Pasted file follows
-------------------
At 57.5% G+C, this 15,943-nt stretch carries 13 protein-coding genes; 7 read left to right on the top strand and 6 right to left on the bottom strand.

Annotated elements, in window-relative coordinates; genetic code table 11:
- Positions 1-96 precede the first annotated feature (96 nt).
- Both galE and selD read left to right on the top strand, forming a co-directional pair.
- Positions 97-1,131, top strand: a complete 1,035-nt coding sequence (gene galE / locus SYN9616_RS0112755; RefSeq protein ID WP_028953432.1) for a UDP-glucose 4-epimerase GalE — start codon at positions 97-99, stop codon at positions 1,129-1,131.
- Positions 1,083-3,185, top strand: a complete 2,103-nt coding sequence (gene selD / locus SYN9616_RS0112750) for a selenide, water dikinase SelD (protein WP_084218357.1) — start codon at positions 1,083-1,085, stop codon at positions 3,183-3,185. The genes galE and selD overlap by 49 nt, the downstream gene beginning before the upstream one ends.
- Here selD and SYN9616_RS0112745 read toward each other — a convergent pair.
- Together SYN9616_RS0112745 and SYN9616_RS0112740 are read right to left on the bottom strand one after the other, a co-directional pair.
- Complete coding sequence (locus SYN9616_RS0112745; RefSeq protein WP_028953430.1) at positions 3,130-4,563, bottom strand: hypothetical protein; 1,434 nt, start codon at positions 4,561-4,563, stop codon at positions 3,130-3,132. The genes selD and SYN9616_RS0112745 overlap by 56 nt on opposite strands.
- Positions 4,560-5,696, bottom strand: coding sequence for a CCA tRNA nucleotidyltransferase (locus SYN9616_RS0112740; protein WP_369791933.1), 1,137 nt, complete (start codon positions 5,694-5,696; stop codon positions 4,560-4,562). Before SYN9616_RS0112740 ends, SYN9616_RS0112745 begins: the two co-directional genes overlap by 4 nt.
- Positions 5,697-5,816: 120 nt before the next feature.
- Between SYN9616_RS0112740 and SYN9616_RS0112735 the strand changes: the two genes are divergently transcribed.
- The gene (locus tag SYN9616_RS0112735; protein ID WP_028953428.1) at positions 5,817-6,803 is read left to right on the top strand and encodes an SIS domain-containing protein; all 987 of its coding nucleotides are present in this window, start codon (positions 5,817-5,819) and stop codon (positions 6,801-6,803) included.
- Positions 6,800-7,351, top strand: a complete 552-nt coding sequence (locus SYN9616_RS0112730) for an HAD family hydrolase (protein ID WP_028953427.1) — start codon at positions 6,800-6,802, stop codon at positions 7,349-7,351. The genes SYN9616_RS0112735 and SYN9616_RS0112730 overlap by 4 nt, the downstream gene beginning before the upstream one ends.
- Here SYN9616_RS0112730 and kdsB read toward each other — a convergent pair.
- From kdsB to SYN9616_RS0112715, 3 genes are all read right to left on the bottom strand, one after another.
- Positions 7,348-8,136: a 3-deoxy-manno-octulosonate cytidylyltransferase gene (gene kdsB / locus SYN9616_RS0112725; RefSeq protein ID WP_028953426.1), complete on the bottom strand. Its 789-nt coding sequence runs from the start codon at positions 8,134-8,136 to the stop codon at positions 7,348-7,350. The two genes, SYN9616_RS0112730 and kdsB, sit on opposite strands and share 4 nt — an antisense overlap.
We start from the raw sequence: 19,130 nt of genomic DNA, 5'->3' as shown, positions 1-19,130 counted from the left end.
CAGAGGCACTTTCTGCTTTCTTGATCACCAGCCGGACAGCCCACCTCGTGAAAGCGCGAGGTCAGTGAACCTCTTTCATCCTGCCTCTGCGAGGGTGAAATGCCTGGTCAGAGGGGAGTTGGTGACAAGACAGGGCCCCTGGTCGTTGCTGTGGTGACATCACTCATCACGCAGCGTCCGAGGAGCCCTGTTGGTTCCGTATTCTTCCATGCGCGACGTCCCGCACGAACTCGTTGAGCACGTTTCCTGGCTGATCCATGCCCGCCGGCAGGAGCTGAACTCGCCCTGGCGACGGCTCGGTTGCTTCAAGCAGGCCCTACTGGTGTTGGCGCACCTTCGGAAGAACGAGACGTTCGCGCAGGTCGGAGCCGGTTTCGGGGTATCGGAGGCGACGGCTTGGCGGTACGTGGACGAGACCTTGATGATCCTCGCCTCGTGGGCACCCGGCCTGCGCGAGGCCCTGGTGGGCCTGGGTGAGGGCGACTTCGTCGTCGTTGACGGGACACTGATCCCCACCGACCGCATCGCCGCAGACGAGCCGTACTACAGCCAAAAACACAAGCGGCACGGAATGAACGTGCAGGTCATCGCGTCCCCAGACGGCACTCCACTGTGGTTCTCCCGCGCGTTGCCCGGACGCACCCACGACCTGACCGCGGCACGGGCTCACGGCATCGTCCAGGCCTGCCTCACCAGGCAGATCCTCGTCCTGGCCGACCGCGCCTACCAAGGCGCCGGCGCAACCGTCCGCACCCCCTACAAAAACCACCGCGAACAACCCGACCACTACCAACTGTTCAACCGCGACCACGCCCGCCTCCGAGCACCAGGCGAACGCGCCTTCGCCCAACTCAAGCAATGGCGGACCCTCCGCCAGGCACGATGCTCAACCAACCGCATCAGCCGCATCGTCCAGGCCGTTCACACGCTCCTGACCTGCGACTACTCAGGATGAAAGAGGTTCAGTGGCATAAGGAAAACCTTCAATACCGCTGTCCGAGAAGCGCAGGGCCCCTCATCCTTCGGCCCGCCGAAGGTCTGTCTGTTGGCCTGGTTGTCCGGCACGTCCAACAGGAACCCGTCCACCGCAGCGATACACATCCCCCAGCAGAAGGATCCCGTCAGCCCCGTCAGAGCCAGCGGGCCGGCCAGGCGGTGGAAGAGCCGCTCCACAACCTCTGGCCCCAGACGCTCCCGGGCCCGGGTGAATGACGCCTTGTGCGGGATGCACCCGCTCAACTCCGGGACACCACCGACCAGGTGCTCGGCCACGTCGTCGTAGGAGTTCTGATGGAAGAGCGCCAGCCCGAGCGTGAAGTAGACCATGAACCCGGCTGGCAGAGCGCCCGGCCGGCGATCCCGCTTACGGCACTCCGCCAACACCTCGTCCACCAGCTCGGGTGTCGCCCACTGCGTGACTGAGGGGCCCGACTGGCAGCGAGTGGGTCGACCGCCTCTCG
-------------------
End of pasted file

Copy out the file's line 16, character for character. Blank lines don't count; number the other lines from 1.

- From kdsB to SYN9616_RS0112715, 3 genes are all read right to left on the bottom strand, one after another.